A Different (from my usual) Chocolate Cake

So I realised recently that the only recipe for a full sized chocolate cake that I’ve used in ages, and in fact the only one I’ve actually written about, is the Chocolate Stout Cake. It is definitely my go-to for a chocolate cake, and it’s great for decorating, it’s a crowd-pleaser… But sometimes I just don’t feel like a super heavy and intensely rich chocolate mud cake. This week I felt like something just a little lighter.

I always get a bit nervous trying a new recipe for a full sized cake – what if you go to all that effort and then when everyone is around and you cut it and it’s terrible? Oh, the pressure! Anyway, I bit the bullet, tried a new recipe, and it worked out 🙂 Luckily, because it was taken to work for a team member’s birthday!

Originally I envisioned this cake with a fluffy chocolate buttercream icing all over it, and maybe even layered through the middle as well. But a late night and extreme tiredness got the better of me and I went with the lazy option when it came to icing and decorating. Lazy still equals delicious though, so it was all ok.

250g butter, softened
1 cup caster sugar
1 teaspoon vanilla extract
4 eggs
200g dark chocolate
1 1/3 cups plain flour
2 tablespoons cocoa
1 teaspoon baking powder
1/2 teaspoon bicarb soda
1/2 cup milk

Melt the chocolate (I do this in the microwave, slowly so that it doesn’t burn) and set aside to cool to room temperature. Meanwhile, cream the butter and sugar until light and fluffy. Add the vanilla and beat again, then add the eggs one by one, beating between each addition. Pour in the cooled chocolate and beat well. 

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In a separate bowl, sift together the flour, cocoa, baking powder and bicarb soda. Beat in a third of the dry ingredients to the batter, followed by a third of the milk. Repeat until all the dry ingredients and all the milk is beaten into the batter.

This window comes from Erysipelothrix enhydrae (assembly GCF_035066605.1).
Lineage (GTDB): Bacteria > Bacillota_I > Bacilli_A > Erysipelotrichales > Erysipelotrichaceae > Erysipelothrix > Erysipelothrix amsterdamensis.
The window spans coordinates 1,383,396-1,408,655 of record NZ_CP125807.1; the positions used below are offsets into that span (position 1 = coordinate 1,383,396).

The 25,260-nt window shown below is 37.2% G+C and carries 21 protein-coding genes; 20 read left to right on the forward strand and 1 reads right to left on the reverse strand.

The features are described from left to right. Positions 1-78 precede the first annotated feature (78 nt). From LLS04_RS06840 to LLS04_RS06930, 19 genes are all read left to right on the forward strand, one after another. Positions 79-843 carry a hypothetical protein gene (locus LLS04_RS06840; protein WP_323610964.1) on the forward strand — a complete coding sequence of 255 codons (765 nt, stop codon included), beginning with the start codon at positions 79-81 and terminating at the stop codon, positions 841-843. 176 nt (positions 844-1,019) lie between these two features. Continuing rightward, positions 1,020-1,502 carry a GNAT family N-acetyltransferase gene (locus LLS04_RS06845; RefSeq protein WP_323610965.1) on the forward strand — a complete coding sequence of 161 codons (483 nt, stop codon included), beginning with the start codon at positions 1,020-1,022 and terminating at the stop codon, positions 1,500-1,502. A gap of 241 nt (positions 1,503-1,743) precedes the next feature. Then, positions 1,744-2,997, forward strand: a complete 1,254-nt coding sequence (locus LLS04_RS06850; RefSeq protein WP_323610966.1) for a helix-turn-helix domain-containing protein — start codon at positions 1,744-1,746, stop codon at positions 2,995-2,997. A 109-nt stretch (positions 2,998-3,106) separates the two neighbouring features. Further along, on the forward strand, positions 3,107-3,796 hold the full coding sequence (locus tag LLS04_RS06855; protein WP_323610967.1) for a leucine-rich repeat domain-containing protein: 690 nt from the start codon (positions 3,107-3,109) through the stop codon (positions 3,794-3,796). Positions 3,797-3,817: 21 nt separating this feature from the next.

Pour the mixture into a greased and lined round springform tin (mine is a 24cm tin) and bake at 160C for about 50 minutes. Cool in the tin for 10 minutes then turn upside down onto a wire rack.

Now, if you were making a chocolate buttercream (and I still think this would be great, I mean, how can you go wrong with chocolate buttercream) you would need to cool the cake completely before making the icing and decorating the cake. But if you want to just dump a jar of Nutella on top of the cake instead and spread it around and let it ooze down the sides, then now is when you do that.

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Oh yes, that is what I did. Most of a 400g jar went on top of the cake. I saved some for eating with a spoon from the jar at another time, like right now as I’m writing this.

Nutella icing

While the cake is still warm, the Nutella goes a bit melty and spreads really nicely. Then you put it in the fridge so the Nutella doesn’t melt entirely off the cake. Or, even better, just before you put it in the fridge you also cover the top of the cake with hundred and thousands, to add a bit of fun colourfulness.

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Told you – lazy but delicious (and effective) cake decorating.

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Crazy/Messy/Delicious

It was my fiancé’s birthday last week, and one of the things I do for him each year is make him whatever birthday cake he would like the most. Up until now the most memorable was the black forest disaster from a few years ago (the cake itself was wonderful, me dropping it upside down on the ground and then being swooped by magpies for it was not). This year he requested a layered mash-up of two of his favourite cakes, Chocolate Stout cake and Red Velvet cake, the common link being that I usually put the same icing on both of them.

The result was a crazy mess of deliciousness!

Note: He was not turning 301 – that’s 30 + 1 because we didn’t have the right candles!